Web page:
Budgets squeezed by Inflation


The Australian household budgets are experiencing strains due to the impact of higher interest rates and inflation, leading to an increase in expenses for renting and mortgaged households. The limited savings and lower spare cash flows of lower income households, including renters and recent borrowers such as first home buyers, are particularly affected. This has resulted in reduced growth in consumption and saving, with consumer spending being cut back and the household saving rate declining. Notably, consumer sentiment, especially among those with mortgages, is at historically low levels.

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Higher scheduled mortgage payments are a significant factor in declining spare cash flow for households with mortgage debt. Borrowers with variable-rate loans have experienced substantial increases in their loan payments, while those with fixed-rate loans will face large increases in payments when their fixed rate expires in 2023 and 2024. This is expected to further intensify pressures on household budgets as cash rate increases continue to pass through to variable-rate borrowers, and fixed-rate loans transition to higher variable rates. Total scheduled interest and principal payments are projected to reach around 9¾ percent of household disposable income by the end of 2024, adding further strain on household budgets.

Although most borrowers have been able to manage their debts by adjusting their spending and saving habits, there has been a slight increase in early-stage mortgage balance rates, possibly due to seasonal effects. Community groups have reported increased demand for assistance with debt obligations, and low-income mortgagors, particularly those in the bottom quartile of incomes, are devoting a larger share of their income to servicing their housing loans. In contrast, borrowers in the highest income quartile spend a smaller share of their income on essential living expenses and are better able to meet larger debt-servicing costs.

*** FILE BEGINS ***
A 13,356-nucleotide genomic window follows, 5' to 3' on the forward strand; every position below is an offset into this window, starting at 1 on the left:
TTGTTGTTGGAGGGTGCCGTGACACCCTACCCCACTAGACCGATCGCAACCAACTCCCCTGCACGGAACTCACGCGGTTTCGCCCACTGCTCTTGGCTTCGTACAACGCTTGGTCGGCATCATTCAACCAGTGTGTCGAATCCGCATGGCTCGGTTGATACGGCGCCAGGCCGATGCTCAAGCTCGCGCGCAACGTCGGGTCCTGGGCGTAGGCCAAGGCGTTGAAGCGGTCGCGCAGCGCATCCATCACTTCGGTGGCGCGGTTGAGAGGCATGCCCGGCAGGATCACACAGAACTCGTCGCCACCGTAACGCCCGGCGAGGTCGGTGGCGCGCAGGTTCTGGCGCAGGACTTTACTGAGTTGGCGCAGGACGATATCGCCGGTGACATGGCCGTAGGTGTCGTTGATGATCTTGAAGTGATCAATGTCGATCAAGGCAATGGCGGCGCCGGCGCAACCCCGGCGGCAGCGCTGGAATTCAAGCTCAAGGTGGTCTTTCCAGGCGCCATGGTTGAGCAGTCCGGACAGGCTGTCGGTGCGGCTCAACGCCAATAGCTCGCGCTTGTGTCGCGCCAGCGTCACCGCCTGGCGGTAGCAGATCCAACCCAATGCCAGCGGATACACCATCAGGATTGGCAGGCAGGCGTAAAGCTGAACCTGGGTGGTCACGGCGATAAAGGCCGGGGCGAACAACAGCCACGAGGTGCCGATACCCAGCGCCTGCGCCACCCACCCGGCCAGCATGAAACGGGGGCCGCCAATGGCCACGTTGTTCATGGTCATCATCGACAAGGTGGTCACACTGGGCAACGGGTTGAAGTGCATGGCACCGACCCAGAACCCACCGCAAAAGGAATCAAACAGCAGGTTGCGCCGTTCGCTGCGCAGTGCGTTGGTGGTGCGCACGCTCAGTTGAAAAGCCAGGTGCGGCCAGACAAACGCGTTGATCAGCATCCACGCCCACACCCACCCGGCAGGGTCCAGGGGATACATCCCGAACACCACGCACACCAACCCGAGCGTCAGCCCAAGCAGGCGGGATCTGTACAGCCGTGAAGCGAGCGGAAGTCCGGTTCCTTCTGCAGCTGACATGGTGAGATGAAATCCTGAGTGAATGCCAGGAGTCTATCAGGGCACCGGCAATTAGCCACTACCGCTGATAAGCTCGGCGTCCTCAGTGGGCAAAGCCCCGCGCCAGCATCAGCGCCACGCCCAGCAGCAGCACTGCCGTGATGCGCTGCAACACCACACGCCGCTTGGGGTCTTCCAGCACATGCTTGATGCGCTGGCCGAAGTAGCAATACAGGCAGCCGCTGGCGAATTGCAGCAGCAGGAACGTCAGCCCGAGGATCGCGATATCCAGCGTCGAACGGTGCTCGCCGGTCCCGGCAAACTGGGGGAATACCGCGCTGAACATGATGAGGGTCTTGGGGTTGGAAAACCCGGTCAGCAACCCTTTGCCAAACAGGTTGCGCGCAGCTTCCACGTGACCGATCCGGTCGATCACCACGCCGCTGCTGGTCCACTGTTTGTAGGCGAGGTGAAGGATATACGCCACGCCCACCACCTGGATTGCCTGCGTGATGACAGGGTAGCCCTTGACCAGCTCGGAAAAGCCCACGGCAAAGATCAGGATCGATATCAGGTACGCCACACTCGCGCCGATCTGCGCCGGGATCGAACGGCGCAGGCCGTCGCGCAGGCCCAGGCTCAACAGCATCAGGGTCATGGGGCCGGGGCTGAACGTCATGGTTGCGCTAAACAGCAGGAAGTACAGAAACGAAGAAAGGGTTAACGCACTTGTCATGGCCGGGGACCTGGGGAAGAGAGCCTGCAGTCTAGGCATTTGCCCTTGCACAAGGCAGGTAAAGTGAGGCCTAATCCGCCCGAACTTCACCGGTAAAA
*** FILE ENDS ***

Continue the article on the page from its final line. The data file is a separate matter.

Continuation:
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Despite these challenges, households in Australia remain in a strong financial position, with household assets remaining 25 percent higher than at the end of 2019, just prior to the pandemic. However, there has been a decline in the rate of savings growth compared to previous years, and borrowers have been using their mortgage prepayment buffers to cover regular expenses rather than discretionary expenses. The strong labor market in Australia has supported household finances, with growth in nominal incomes allowing households across different income levels to add to their offset and redraw account balances, particularly those with lower and middle incomes.

Borrowers with low liquidity buffers are at higher risk of facing challenges in servicing their debts, especially if they also have high debt levels and low incomes. Approximately 40 percent of loans have less than three months of prepayment buffer, putting these borrowers at risk of struggling to meet their loan obligations in case of income or expense shocks. Loans with low buffers that were extended to owner-occupiers at very low variable rates between March 2020 and April 2022 are considered potentially riskier, as borrowers’ scheduled payments are likely to be close to or above the maximum level assessed by their lender at the time of origination, and these borrowers are less likely to hold savings outside their mortgages compared to comparable fixed-rate borrowers. Older loans also pose higher risks, as they may reflect borrowers who consistently have little spare cash flow to save.

Low-income households have less ability to draw on wealth or reduce discretionary consumption to free up cash flow for debt servicing. Most variable-rate owner-occupier loans with fewer than three months of prepayments and a loan balance that is more than six times the borrowers’ annual income are held by low-income borrowers. However, despite these risks, as of early 2023, more than 60 percent of all loans still had balances in offset and redraw accounts that could cover more than three months of their scheduled payments, indicating a high level of resilience to rising interest rates and increased costs of living.

In conclusion, although Australian household budgets are facing pressures from higher interest rates and inflation, most borrowers have been able to manage their debts as interest rates and living costs continue to rise.


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